The giant retailer is launching a£5 million ad campaign tonight, designed to reinforce its value credentials. It's Tesco's biggest price-focused campaign in 10 years and will compare the prices of 10,000 items against its grocery rivals.
Following hard on the heels of more than£500 million of price reductions by Tesco and Asda, it's clear that a fresh price war is underway among the supermarkets.
That's hardly surprising, since consumers have less disposable income at present than at any time in the past five years. Although, as usual, the supermarkets are leading the charge and making the most noise about value, many other retailers will also need to reassess whether they are competitive enough.
On Tuesday, as he posted first-quarter figures, Marks & Spencer boss Stuart Rose said he expected opening price points to be under pressure if difficult trading conditions continue. Everybody will be sharpening their pencils, observed Rose, ready to recalculate their positions.
Price competitiveness is and always has been part of the entry ticket in retail, but renewed deflationary pressure will pile even more pressure on the industry's weaklings. We've passed the most recent rent-quarter day with a relatively small number of collapses. But if difficult times persist, there may be more blood on the floor next time around.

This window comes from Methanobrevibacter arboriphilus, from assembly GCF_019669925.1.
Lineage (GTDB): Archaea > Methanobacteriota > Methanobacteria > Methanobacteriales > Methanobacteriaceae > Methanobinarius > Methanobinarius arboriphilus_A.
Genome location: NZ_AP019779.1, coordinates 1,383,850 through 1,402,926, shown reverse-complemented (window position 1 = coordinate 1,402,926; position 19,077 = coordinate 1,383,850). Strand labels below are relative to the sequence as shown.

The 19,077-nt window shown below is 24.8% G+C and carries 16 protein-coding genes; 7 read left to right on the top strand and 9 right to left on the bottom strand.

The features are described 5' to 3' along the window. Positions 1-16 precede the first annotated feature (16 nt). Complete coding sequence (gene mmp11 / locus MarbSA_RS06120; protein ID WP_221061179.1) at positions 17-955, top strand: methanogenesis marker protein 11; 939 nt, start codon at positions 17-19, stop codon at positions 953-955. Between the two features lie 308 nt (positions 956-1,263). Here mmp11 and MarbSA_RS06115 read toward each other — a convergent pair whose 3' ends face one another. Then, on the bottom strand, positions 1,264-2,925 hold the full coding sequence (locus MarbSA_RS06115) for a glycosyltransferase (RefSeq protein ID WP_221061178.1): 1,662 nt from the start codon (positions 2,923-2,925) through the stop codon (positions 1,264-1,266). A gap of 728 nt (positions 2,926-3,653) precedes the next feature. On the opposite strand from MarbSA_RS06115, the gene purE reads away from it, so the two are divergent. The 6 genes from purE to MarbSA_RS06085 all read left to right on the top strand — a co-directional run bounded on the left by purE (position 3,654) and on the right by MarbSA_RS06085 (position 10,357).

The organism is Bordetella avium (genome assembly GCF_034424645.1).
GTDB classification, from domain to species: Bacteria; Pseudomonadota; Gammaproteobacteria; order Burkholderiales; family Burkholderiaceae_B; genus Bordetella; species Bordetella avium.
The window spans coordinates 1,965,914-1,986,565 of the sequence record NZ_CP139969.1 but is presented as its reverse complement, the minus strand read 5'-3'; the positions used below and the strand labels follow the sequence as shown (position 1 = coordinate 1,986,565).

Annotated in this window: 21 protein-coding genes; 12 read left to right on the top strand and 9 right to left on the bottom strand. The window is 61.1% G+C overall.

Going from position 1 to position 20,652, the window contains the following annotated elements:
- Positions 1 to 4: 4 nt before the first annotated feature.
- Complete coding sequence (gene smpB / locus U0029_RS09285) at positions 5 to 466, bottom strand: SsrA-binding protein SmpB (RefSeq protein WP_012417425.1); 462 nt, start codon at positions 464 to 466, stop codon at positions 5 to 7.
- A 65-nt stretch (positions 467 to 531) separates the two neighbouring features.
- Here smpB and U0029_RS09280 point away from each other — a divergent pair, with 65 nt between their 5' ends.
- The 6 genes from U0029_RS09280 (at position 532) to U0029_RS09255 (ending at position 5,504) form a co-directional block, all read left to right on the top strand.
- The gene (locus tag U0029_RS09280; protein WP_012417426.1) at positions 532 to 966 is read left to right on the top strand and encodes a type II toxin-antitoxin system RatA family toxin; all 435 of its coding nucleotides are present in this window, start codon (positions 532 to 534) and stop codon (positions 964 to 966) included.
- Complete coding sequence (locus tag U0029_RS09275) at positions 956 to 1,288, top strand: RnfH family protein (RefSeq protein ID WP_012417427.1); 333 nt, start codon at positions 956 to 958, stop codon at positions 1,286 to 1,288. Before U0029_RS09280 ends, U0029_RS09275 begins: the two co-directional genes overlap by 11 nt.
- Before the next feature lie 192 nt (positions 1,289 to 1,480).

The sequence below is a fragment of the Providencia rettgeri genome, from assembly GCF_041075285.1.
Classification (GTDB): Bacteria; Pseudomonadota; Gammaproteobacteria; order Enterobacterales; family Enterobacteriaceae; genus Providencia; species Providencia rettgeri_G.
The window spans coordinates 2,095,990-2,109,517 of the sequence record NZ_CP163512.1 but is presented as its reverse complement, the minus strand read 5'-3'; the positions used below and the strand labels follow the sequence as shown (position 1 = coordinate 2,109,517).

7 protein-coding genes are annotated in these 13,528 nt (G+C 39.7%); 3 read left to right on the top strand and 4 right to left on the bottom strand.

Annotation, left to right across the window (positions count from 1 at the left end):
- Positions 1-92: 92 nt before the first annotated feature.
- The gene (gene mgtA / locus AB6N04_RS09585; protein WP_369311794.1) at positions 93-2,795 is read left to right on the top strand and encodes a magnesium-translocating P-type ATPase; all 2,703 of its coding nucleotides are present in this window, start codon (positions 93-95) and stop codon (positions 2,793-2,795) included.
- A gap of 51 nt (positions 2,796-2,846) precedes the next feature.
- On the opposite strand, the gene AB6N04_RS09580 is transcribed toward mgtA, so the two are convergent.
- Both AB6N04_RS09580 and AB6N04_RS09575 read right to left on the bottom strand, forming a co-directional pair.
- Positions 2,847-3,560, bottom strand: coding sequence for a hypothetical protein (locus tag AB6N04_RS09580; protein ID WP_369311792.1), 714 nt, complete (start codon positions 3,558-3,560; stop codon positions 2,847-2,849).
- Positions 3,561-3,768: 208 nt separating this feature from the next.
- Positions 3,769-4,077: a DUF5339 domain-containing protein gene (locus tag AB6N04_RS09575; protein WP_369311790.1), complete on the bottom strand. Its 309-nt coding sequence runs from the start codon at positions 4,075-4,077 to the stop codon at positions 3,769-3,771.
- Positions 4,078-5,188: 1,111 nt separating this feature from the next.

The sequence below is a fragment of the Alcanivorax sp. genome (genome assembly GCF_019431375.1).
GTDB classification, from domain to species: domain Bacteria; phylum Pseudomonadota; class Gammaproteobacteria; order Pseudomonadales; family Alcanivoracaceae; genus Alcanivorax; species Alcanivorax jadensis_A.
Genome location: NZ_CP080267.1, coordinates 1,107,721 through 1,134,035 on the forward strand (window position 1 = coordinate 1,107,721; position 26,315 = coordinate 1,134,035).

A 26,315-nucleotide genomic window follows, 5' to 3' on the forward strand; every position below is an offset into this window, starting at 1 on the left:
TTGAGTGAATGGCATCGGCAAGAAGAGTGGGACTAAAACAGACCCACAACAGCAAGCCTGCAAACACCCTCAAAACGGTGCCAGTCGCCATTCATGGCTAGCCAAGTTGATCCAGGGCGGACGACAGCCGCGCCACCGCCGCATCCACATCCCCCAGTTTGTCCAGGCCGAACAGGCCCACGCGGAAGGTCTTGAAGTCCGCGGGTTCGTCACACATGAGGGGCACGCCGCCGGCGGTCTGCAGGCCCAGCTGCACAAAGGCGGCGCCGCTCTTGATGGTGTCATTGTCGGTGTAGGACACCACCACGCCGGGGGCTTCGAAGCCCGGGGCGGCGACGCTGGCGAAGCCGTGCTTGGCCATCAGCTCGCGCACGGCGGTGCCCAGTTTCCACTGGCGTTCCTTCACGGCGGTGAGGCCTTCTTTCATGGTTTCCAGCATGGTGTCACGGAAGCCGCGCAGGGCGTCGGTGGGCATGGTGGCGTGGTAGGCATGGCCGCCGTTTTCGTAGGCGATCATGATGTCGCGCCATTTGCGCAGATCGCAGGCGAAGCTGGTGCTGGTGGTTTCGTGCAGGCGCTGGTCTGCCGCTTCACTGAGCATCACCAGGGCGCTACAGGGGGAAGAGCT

Talking of Tesco, next Wednesday is the acceptance deadline for the grocer's takeover of garden centre group Dobbies. The word is that Dobbies shareholders will sit on their hands and wait to see how the stand-off between Tesco and tycoon Sir Tom Hunter plays out. Hunter, who owns the Wyevale garden centre chain, holds more than 25 per cent of Dobbies shares and could yet thwart Tesco's ambitions.
Tesco will not countenance co-owning the business with Hunter, so at some point the two sides will have to sit down and hammer out a mutually acceptable solution, assuming that there is one. It's by no means out of the question that Tesco will simply walk away.